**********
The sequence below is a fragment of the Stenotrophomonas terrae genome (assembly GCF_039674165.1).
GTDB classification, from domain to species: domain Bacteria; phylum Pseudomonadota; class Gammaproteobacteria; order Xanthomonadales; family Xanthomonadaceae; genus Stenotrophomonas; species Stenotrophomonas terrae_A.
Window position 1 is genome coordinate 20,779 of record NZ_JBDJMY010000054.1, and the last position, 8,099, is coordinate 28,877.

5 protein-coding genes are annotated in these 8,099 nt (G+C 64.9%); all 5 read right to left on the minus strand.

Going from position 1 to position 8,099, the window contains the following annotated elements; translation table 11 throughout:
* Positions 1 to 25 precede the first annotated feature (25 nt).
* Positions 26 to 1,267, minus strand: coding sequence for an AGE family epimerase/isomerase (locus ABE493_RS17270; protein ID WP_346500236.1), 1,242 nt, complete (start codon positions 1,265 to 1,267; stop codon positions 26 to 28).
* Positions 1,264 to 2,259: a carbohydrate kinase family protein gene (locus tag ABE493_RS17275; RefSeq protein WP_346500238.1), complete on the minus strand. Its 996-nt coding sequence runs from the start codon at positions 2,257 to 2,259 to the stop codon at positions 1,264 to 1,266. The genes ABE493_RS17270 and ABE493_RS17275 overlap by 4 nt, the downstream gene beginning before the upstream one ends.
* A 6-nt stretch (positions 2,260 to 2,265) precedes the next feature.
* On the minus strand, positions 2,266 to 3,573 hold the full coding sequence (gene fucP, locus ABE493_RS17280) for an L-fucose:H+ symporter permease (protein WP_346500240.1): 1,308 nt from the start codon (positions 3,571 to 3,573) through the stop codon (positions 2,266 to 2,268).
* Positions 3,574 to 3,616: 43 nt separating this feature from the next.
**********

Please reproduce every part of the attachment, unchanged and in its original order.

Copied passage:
The sequence below is a fragment of the Stenotrophomonas terrae genome (assembly GCF_039674165.1).
GTDB classification, from domain to species: domain Bacteria; phylum Pseudomonadota; class Gammaproteobacteria; order Xanthomonadales; family Xanthomonadaceae; genus Stenotrophomonas; species Stenotrophomonas terrae_A.
Window position 1 is genome coordinate 20,779 of record NZ_JBDJMY010000054.1, and the last position, 8,099, is coordinate 28,877.

5 protein-coding genes are annotated in these 8,099 nt (G+C 64.9%); all 5 read right to left on the minus strand.

Going from position 1 to position 8,099, the window contains the following annotated elements; translation table 11 throughout:
* Positions 1 to 25 precede the first annotated feature (25 nt).
* Positions 26 to 1,267, minus strand: coding sequence for an AGE family epimerase/isomerase (locus ABE493_RS17270; protein ID WP_346500236.1), 1,242 nt, complete (start codon positions 1,265 to 1,267; stop codon positions 26 to 28).
* Positions 1,264 to 2,259: a carbohydrate kinase family protein gene (locus tag ABE493_RS17275; RefSeq protein WP_346500238.1), complete on the minus strand. Its 996-nt coding sequence runs from the start codon at positions 2,257 to 2,259 to the stop codon at positions 1,264 to 1,266. The genes ABE493_RS17270 and ABE493_RS17275 overlap by 4 nt, the downstream gene beginning before the upstream one ends.
* A 6-nt stretch (positions 2,260 to 2,265) precedes the next feature.
* On the minus strand, positions 2,266 to 3,573 hold the full coding sequence (gene fucP, locus ABE493_RS17280) for an L-fucose:H+ symporter permease (protein WP_346500240.1): 1,308 nt from the start codon (positions 3,571 to 3,573) through the stop codon (positions 2,266 to 2,268).
* Positions 3,574 to 3,616: 43 nt separating this feature from the next.